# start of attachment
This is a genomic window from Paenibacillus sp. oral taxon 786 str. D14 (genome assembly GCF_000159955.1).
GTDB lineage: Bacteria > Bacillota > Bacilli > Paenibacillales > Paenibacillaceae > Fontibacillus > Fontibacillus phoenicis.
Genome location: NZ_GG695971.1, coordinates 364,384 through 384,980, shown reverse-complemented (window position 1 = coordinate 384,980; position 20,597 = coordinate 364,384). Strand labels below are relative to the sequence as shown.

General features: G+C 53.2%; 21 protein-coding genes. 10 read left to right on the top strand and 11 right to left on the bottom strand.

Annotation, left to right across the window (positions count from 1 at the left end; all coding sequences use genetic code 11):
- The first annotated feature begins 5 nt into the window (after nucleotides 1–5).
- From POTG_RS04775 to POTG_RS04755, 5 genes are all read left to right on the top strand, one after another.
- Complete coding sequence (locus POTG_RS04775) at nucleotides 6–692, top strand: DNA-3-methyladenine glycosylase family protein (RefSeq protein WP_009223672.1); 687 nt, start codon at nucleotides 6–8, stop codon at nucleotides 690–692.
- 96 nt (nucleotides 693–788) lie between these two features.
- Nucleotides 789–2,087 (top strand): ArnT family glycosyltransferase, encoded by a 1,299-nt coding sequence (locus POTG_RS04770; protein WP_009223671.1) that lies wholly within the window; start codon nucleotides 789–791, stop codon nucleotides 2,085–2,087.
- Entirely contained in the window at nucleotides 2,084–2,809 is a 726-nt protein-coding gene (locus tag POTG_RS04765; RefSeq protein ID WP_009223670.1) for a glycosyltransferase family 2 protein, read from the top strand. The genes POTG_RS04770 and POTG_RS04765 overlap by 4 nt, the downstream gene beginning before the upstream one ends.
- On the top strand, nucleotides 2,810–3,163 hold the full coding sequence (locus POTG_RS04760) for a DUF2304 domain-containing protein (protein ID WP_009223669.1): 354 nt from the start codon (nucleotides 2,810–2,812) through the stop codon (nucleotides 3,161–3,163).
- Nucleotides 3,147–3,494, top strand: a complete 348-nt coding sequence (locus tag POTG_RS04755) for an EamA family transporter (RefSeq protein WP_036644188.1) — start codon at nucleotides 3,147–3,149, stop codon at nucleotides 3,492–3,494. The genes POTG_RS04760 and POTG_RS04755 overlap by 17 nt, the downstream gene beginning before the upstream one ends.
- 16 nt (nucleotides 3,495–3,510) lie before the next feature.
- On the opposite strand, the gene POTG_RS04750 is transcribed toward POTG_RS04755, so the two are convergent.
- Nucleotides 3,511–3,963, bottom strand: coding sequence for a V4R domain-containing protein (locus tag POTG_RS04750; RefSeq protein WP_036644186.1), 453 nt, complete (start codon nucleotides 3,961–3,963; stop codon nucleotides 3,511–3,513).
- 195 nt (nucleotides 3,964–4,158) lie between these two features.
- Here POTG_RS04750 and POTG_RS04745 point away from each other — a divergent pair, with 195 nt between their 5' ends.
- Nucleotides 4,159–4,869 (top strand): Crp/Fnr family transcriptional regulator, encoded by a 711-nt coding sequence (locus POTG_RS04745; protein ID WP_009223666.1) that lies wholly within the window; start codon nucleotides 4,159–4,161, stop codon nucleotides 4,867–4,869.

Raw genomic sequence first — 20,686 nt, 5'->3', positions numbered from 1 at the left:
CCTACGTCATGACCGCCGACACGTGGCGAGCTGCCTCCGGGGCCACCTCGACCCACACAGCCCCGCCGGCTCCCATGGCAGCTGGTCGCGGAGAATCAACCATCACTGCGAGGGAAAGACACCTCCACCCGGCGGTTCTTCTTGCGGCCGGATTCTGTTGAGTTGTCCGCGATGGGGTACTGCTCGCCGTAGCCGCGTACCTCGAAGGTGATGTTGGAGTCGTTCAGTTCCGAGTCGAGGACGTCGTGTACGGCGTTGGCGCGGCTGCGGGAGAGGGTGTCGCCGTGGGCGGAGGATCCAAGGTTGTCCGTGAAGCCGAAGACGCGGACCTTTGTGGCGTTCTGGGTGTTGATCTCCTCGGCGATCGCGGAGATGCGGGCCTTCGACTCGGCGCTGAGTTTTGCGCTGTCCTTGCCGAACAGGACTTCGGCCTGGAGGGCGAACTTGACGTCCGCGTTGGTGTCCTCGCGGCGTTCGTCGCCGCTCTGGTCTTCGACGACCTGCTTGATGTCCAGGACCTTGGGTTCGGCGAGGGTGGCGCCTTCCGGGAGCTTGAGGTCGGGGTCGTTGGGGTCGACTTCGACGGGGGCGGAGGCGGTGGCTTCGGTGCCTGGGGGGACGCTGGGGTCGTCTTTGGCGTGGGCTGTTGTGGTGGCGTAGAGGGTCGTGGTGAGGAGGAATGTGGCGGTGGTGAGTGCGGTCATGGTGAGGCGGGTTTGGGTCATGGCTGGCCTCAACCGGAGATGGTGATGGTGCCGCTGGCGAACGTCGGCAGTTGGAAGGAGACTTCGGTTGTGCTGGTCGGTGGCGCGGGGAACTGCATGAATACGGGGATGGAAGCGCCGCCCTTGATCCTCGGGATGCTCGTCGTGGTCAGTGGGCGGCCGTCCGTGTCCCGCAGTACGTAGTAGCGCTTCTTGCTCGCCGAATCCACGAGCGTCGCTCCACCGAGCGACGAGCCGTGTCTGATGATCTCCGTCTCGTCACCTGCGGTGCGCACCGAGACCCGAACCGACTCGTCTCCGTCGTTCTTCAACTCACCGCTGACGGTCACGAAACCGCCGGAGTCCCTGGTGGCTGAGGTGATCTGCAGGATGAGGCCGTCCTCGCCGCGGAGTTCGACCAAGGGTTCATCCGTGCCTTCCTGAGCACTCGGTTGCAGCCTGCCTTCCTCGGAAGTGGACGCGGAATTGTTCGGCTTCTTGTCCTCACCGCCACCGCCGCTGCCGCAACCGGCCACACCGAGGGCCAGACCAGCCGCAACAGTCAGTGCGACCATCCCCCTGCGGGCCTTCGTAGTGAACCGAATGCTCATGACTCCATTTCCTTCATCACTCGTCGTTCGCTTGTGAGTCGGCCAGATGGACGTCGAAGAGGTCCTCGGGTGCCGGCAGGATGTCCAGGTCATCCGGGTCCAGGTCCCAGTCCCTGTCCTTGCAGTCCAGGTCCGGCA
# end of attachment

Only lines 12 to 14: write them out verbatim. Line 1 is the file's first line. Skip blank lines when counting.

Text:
- On the top strand, nucleotides 2,810–3,163 hold the full coding sequence (locus POTG_RS04760) for a DUF2304 domain-containing protein (protein ID WP_009223669.1): 354 nt from the start codon (nucleotides 2,810–2,812) through the stop codon (nucleotides 3,161–3,163).
- Nucleotides 3,147–3,494, top strand: a complete 348-nt coding sequence (locus tag POTG_RS04755) for an EamA family transporter (RefSeq protein WP_036644188.1) — start codon at nucleotides 3,147–3,149, stop codon at nucleotides 3,492–3,494. The genes POTG_RS04760 and POTG_RS04755 overlap by 17 nt, the downstream gene beginning before the upstream one ends.
- 16 nt (nucleotides 3,495–3,510) lie before the next feature.